In his declaration the plaintiff averred without making any reference to a motor vehicle driven by the first defendant, that the first defendant negligently caused the accident by driving without due care and attention and without taking proper care. As a result his tractor was damaged requiring repairs at a cost of $6 481-00. While his tractor which is used for farming activities was off the road, he was forced to hire equipment from the neighbours at a cost of $7 920-00. He also lost income of $188 736-00 which he would have derived from farming.
The basis of the claim against the third defendant is only pleaded in para 16 of the declaration which reads:
“16. The third defendant is the first and second defendant’s insurer. 3rd defendant has since paid for the repair of the tractor in the sum of US$ 6 481-00. As insurer the 3rd defendant is jointly and severally liable to compensate the plaintiff for the loss.”
That is all that is said about the third defendant and nothing else.
The third defendant has excepted to the summons and declaration in the following:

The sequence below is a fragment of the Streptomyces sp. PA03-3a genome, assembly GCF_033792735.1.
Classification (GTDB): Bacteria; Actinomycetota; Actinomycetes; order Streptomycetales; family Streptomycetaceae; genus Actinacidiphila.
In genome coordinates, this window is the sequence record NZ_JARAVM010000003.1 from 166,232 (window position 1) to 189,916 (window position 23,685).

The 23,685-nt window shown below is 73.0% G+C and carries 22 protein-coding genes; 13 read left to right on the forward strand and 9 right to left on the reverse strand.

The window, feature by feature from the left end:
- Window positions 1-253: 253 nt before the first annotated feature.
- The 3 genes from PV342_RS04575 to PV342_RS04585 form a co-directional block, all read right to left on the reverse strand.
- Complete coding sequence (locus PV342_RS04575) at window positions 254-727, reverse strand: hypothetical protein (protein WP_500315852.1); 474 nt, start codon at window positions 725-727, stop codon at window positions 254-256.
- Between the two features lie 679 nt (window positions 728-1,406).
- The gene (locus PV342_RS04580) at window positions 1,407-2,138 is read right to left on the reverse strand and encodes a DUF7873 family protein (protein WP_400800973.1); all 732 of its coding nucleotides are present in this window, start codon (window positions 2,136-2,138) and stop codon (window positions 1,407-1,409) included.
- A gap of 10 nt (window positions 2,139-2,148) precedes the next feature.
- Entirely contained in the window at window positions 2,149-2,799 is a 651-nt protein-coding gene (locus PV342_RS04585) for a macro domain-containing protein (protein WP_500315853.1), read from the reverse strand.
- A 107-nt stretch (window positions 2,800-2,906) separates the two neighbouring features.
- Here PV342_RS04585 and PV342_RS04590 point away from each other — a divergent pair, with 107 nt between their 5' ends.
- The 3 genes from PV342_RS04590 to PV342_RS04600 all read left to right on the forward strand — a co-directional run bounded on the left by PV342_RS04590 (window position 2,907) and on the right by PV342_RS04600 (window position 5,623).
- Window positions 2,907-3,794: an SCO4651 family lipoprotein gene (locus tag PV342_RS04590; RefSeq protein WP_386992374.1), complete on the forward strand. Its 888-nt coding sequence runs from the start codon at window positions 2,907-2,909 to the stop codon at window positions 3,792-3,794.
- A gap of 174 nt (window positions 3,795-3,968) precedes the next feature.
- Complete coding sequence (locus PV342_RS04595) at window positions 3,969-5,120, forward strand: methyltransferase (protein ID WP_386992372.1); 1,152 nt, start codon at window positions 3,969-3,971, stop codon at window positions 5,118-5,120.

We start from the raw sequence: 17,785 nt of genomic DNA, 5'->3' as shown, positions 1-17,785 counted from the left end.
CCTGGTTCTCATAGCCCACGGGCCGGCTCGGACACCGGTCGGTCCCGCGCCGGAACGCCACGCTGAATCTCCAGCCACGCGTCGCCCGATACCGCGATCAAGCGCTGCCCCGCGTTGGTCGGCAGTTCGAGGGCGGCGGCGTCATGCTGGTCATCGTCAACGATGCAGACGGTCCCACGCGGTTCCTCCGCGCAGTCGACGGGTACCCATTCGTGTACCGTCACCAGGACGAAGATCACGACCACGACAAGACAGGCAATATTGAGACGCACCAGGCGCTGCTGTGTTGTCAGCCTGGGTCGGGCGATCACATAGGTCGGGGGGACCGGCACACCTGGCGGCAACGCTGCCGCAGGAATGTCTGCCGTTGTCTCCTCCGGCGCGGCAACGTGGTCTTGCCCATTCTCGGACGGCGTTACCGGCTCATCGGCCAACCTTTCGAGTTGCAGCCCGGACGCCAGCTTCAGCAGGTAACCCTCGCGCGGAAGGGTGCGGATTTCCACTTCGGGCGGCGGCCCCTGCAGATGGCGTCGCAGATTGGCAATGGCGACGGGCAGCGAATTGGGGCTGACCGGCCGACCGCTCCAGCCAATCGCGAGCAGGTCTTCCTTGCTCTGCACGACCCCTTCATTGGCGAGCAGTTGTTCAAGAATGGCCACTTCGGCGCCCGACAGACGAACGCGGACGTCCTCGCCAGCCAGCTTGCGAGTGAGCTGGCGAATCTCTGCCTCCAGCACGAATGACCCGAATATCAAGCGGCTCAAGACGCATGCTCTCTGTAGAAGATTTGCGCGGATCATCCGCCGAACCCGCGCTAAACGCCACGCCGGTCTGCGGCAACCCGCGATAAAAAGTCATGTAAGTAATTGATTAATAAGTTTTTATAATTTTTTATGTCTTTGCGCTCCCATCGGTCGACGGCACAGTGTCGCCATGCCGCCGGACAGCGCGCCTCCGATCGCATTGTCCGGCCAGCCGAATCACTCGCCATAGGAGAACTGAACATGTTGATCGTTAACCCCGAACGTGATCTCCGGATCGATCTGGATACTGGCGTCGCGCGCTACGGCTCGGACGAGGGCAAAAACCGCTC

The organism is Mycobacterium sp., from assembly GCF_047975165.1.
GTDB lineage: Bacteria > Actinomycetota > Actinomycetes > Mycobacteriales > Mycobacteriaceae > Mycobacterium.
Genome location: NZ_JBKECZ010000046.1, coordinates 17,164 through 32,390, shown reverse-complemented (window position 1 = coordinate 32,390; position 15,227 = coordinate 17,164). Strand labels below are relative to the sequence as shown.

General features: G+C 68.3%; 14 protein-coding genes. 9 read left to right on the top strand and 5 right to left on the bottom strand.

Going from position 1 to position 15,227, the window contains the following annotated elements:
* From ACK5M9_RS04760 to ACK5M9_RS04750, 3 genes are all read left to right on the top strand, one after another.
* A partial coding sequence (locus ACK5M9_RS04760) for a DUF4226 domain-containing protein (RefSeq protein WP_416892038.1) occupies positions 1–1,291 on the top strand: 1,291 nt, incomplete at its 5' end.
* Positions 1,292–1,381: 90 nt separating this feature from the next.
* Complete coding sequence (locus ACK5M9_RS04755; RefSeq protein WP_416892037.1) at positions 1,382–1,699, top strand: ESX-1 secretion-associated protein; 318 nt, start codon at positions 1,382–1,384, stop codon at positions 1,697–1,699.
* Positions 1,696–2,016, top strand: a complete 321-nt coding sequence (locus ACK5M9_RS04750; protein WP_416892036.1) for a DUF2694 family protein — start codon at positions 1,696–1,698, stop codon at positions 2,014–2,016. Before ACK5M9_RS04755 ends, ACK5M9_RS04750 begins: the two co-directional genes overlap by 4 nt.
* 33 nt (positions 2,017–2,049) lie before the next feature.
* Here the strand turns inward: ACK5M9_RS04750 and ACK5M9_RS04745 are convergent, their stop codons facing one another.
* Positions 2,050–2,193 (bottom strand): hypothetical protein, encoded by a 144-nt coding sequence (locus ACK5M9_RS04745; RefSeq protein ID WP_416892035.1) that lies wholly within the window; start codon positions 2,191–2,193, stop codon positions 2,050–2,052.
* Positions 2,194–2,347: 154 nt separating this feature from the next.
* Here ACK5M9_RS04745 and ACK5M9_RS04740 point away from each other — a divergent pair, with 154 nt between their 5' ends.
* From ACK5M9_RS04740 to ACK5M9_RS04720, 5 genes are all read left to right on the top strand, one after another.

“TAKE NOTICE that the 3rd defendant excepts to the plaintiff’s summons and Declaration as bad in law and more particularly in that:
- Ad Summons
The summons does not disclose a cause of action and does not comply with the requirements of the High Court Rules as it does not contain a concise statement setting out the cause of action.
- Ad Declaration
The claim by the plaintiff does not arise out of damage to its property it being clearly conceded that its tractor has since been repaired as at the date of the issuance of the summons. The plaintiff’s claim is for consequential damages for which the third defendant being an insurer for the purposes of section 23 of the Road Traffic Act is not liable for.”
Mr Chagonda, for the excipient submitted that the face of the summons does not comply with r 11 (c) of this court’s rules which requires that it must contain:
“a true and concise statement of the nature, extent and grounds of the cause of action and of the relief or remedies sought in the action.”
Although now with the benefit of several months of reflection and consideration, the action was instituted on 25 November 2014, Mr Mahuni did not see anything wrong with the face of the summons. As far as he was concerned the import of r 11 (c) is that the summons must establish a case for the defendant to answer. When his attention was drawn to the fact that even the breakdown of the claim does not add up, Mr Mahuni submitted, without seeking any amendment, that the summons is capable of amendment. Whether by that he meant that the plaintiff will move to amend the summons at a future date or that an exception cannot be made to a summons capable of amendment, he did not clarify.